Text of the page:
Most gardeners get out and spray their garden every day or so, and that can work for some gardens. But often you are just giving water to the top inch or so of soil and never even reaching the plant roots. Most plant roots are at least 3 inches into the ground, so you want the water to reach at least that far down. Before and after watering, stick your finger into the ground up to your knuckle: if the soil is wet to that depth, your plants have enough water. If the soil is dry, give them some more. If you are growing your veggies in a container, a quick way to check is to lift the container up: if it feels light, it needs some water; if it is still quite heavy, it does not. If the pot is too heavy to lift, dig down a few inches to see if soil is still damp (the top inch or so will dry out first). If it is still damp, the plant still has enough water.

Signs of Too Much or Too Little

The plant roots must continually grow for the plant to stay healthy and produce its fruit, seeds, or buds. The roots draw the nutrients from the soil up into the plant to make it grow. Water allows the nutrients in the soil to be absorbed into the plant, so if there is too little water the roots cannot draw in the nutrients. That means the plant will not grow and mature as it should. You can be watering the surface or even the top several inches of your soil, but the plant roots have already absorbed the nutrients in the surface soil and need to go deeper to get more. This is why it is essential for you to provide regular, deep watering when growing vegetables.

Signs of Under Watering

One easy-to-spot sign that your plants may not be getting enough water is wilt. If the plant can draw enough water to replace the amount that evaporated from its leaves, it will remain upright and strong. If the plant is not getting the water it needs, the lack will cause severe stress and the plant will quickly collapse and often die. If a plant gets wilted, it is important to water it as soon as possible.

If you have to ration water because of drought conditions, it is important to know which plants have the deepest roots, making them more tolerant to drought conditions. Beets, asparagus, tomatoes, and Brassicas can do with a bit less water. Never stop watering celery, lettuce, cucumber, squash, and peppers as they are very sensitive to drought conditions.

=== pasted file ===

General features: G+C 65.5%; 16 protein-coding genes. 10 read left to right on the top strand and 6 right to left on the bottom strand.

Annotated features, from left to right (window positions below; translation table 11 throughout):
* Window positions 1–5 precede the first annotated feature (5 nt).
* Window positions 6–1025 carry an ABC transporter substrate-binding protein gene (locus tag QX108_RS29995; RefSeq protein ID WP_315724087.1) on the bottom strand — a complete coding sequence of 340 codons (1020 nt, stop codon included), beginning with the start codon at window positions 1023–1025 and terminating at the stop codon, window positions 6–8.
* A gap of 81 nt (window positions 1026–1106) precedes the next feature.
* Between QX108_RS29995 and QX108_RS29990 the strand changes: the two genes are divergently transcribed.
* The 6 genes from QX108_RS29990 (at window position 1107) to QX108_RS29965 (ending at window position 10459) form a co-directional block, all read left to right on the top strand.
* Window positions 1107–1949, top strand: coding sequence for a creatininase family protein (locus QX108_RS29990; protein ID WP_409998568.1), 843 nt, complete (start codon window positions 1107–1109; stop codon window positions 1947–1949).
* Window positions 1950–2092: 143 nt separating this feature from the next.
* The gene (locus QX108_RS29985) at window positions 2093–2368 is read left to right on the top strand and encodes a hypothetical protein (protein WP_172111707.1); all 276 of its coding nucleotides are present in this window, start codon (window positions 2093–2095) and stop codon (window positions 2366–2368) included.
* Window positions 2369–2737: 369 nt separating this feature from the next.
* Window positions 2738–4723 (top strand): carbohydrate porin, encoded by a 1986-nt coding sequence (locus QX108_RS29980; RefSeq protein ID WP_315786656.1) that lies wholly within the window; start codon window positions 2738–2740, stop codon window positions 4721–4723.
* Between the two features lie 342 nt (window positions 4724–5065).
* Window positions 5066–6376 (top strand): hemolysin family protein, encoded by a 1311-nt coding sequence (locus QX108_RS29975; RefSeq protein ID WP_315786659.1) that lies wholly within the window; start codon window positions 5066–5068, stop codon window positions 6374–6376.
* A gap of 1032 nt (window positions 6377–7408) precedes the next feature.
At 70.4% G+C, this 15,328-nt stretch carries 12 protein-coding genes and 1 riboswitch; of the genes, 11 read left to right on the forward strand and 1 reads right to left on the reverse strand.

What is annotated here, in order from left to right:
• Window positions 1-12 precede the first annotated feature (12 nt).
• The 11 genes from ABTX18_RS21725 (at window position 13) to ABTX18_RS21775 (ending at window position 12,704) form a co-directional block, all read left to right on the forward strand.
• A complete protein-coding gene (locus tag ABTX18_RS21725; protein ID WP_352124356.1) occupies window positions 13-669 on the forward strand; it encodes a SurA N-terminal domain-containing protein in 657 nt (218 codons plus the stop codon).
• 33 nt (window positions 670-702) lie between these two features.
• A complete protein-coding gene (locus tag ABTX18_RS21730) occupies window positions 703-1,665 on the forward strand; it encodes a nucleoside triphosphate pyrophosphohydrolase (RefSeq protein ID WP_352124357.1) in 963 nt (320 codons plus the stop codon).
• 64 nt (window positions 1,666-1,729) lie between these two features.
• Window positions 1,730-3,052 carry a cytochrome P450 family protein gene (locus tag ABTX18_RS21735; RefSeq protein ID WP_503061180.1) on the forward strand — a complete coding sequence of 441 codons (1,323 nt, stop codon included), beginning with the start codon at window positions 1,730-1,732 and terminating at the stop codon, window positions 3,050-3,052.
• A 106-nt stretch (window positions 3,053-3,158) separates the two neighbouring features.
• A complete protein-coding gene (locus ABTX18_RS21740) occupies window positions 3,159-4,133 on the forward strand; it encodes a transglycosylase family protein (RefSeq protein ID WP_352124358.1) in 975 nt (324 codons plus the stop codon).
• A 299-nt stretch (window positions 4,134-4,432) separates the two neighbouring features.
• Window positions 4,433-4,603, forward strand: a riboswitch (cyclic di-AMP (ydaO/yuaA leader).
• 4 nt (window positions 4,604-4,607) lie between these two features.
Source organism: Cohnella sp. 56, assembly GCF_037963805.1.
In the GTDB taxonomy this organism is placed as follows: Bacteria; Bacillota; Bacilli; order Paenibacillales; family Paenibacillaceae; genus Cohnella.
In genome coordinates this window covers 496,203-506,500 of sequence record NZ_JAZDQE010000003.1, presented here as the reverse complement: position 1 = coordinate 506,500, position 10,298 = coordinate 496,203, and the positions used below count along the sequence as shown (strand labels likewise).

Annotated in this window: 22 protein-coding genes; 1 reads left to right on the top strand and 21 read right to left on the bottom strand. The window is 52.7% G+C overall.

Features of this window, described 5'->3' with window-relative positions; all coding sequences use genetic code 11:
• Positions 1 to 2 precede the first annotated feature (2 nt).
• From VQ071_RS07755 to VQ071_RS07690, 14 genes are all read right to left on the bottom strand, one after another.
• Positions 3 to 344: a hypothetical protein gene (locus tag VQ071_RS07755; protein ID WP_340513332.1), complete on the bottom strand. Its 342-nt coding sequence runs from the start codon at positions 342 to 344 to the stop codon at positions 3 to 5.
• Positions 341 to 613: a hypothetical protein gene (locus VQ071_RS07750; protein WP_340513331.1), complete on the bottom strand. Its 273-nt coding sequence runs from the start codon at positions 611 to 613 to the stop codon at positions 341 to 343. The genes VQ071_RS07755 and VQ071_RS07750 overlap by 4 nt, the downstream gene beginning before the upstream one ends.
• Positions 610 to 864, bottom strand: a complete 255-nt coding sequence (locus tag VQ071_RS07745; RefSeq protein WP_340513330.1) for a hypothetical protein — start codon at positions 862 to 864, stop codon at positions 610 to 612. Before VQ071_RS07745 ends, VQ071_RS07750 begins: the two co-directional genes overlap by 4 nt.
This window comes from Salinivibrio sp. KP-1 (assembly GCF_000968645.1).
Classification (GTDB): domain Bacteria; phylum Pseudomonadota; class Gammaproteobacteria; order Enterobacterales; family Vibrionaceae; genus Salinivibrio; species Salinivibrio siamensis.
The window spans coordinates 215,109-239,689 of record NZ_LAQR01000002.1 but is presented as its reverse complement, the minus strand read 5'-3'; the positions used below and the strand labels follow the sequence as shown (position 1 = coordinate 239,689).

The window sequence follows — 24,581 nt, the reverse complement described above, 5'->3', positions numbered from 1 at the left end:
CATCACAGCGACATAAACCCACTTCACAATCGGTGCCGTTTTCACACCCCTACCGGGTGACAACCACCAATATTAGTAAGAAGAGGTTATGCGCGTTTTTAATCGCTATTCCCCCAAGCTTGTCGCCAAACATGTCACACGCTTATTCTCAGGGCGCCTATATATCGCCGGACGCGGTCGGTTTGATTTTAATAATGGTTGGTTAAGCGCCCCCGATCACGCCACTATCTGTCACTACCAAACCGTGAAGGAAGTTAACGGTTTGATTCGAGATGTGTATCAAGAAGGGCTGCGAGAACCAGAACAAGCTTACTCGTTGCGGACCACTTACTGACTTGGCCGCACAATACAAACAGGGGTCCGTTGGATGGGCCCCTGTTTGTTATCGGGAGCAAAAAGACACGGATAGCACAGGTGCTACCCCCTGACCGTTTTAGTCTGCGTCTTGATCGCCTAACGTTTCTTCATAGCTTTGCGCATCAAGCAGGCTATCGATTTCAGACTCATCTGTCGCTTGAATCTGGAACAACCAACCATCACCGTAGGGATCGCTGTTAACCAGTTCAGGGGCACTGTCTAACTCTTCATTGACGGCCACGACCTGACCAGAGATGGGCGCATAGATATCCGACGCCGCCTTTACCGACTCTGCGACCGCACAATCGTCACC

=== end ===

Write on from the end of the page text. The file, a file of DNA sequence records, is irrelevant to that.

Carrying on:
It is important to take time every day to observe your plants. That way you can quickly fix what could be wrong. If you have young transplants, they will need a drink of water every day if there is no rain, as their roots are very shallow and the top few inches of your soil can dry out very quickly. Once your vegetable plants have begun to mature, watering them once a week is usually sufficient. For some plants, such as onions and potatoes, it is best to stop watering them altogether once they are nearly mature.

Here are some signs that your plants need more water:

  • The plants appear small and very slow-growing.
  • The vegetable plants are not producing very many fruits, seeds, or buds, and the ones being produced are often misshapen.
  • Your plants are diseased.
  • The plants are yellowish or pale in color rather than having a bright green color.
  • Your plants are wilting. Some natural wilting may occur in the heat of the day; however, if plants do not perk up by late afternoon, you have a problem.

Too little water can lead to poor root development, which will make for an unhealthy plant. Take the time to walk through your veggie garden at different times of the day to make sure your plants appear strong, have a bright color, and look healthy.

Signs of Over Watering

There are some clear signs that your plants are not getting enough water. But overwatering your vegetable garden can also be a concern. Most gardeners go to great lengths to make sure there are enough nutrients added to their garden beds in the form of amendments and fertilizers. When the soil is moist the water helps to hold the nutrients to rock particles in the soil so the plant roots can absorb them. If there is too much water in the soil it drains lower into the soil taking a lot of the nutrients with it. This is called leaching.

One way to conserve water is to install a rain barrel to capture water from your eaves troughs; another is to recycle water from dehumidifiers, air conditioners, and household greywater to use to water your vegetable garden and containers.

Along with moisture in the soil, plants need good air circulation for the plant to have access to oxygen and to release carbon dioxide. If the soil is saturated, the water is filling up all the space in the soil, leaving no room for air circulation. If the air supply is cut off for any length of time the plant roots will rot, killing the plant. The bottom line is gardeners need to know their own soil conditions. When it comes to moisture, it is good to keep a record of rainfall and regularly check the moisture in your soil with either a moisture meter (small tool that can be purchased at your local garden center) or by digging into the soil with your hands or a small shovel to see how far down the moisture is. Then water when needed. If you are a beginner gardener it can take time to get to know your soil and climate. Especially at first, it is important to observe and jot down some notes so you can refer back to them the following season.